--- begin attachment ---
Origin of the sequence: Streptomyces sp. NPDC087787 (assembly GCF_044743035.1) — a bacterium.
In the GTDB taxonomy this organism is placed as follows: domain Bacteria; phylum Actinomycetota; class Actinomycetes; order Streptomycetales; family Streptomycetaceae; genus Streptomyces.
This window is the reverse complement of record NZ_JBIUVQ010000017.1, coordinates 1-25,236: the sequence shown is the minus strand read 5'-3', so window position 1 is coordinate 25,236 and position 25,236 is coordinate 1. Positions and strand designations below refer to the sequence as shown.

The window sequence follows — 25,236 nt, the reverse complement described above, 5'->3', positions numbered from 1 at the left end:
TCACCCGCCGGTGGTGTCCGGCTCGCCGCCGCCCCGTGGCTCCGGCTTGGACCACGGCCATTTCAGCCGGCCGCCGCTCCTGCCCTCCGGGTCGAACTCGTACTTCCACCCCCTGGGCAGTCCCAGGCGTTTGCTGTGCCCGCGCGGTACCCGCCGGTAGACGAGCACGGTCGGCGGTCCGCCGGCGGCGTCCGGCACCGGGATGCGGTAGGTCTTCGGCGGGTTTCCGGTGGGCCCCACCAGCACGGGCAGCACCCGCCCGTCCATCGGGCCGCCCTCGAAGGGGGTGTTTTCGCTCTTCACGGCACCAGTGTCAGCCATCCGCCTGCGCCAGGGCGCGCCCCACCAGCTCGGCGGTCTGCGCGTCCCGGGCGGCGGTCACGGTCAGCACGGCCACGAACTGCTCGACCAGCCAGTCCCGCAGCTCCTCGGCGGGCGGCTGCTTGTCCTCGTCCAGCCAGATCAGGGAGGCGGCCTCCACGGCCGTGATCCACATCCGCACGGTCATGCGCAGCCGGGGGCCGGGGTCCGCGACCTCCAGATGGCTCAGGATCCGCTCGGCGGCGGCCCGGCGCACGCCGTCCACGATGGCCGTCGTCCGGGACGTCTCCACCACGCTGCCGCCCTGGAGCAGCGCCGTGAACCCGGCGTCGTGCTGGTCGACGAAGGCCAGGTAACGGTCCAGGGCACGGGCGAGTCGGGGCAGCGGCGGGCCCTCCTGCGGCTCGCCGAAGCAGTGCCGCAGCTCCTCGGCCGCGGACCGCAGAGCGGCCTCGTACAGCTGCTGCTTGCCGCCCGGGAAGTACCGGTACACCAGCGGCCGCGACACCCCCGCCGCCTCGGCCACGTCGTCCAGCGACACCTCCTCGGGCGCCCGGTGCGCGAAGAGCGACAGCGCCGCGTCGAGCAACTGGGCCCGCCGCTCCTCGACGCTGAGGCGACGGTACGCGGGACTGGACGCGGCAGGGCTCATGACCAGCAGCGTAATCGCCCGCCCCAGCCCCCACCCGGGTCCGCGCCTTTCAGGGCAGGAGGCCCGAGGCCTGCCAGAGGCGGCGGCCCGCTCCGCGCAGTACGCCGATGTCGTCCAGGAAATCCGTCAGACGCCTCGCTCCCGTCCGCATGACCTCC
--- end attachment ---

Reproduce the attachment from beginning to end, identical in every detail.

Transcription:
Origin of the sequence: Streptomyces sp. NPDC087787 (assembly GCF_044743035.1) — a bacterium.
In the GTDB taxonomy this organism is placed as follows: domain Bacteria; phylum Actinomycetota; class Actinomycetes; order Streptomycetales; family Streptomycetaceae; genus Streptomyces.
This window is the reverse complement of record NZ_JBIUVQ010000017.1, coordinates 1-25,236: the sequence shown is the minus strand read 5'-3', so window position 1 is coordinate 25,236 and position 25,236 is coordinate 1. Positions and strand designations below refer to the sequence as shown.

The window sequence follows — 25,236 nt, the reverse complement described above, 5'->3', positions numbered from 1 at the left end:
TCACCCGCCGGTGGTGTCCGGCTCGCCGCCGCCCCGTGGCTCCGGCTTGGACCACGGCCATTTCAGCCGGCCGCCGCTCCTGCCCTCCGGGTCGAACTCGTACTTCCACCCCCTGGGCAGTCCCAGGCGTTTGCTGTGCCCGCGCGGTACCCGCCGGTAGACGAGCACGGTCGGCGGTCCGCCGGCGGCGTCCGGCACCGGGATGCGGTAGGTCTTCGGCGGGTTTCCGGTGGGCCCCACCAGCACGGGCAGCACCCGCCCGTCCATCGGGCCGCCCTCGAAGGGGGTGTTTTCGCTCTTCACGGCACCAGTGTCAGCCATCCGCCTGCGCCAGGGCGCGCCCCACCAGCTCGGCGGTCTGCGCGTCCCGGGCGGCGGTCACGGTCAGCACGGCCACGAACTGCTCGACCAGCCAGTCCCGCAGCTCCTCGGCGGGCGGCTGCTTGTCCTCGTCCAGCCAGATCAGGGAGGCGGCCTCCACGGCCGTGATCCACATCCGCACGGTCATGCGCAGCCGGGGGCCGGGGTCCGCGACCTCCAGATGGCTCAGGATCCGCTCGGCGGCGGCCCGGCGCACGCCGTCCACGATGGCCGTCGTCCGGGACGTCTCCACCACGCTGCCGCCCTGGAGCAGCGCCGTGAACCCGGCGTCGTGCTGGTCGACGAAGGCCAGGTAACGGTCCAGGGCACGGGCGAGTCGGGGCAGCGGCGGGCCCTCCTGCGGCTCGCCGAAGCAGTGCCGCAGCTCCTCGGCCGCGGACCGCAGAGCGGCCTCGTACAGCTGCTGCTTGCCGCCCGGGAAGTACCGGTACACCAGCGGCCGCGACACCCCCGCCGCCTCGGCCACGTCGTCCAGCGACACCTCCTCGGGCGCCCGGTGCGCGAAGAGCGACAGCGCCGCGTCGAGCAACTGGGCCCGCCGCTCCTCGACGCTGAGGCGACGGTACGCGGGACTGGACGCGGCAGGGCTCATGACCAGCAGCGTAATCGCCCGCCCCAGCCCCCACCCGGGTCCGCGCCTTTCAGGGCAGGAGGCCCGAGGCCTGCCAGAGGCGGCGGCCCGCTCCGCGCAGTACGCCGATGTCGTCCAGGAAATCCGTCAGACGCCTCGCTCCCGTCCGCATGACCTCC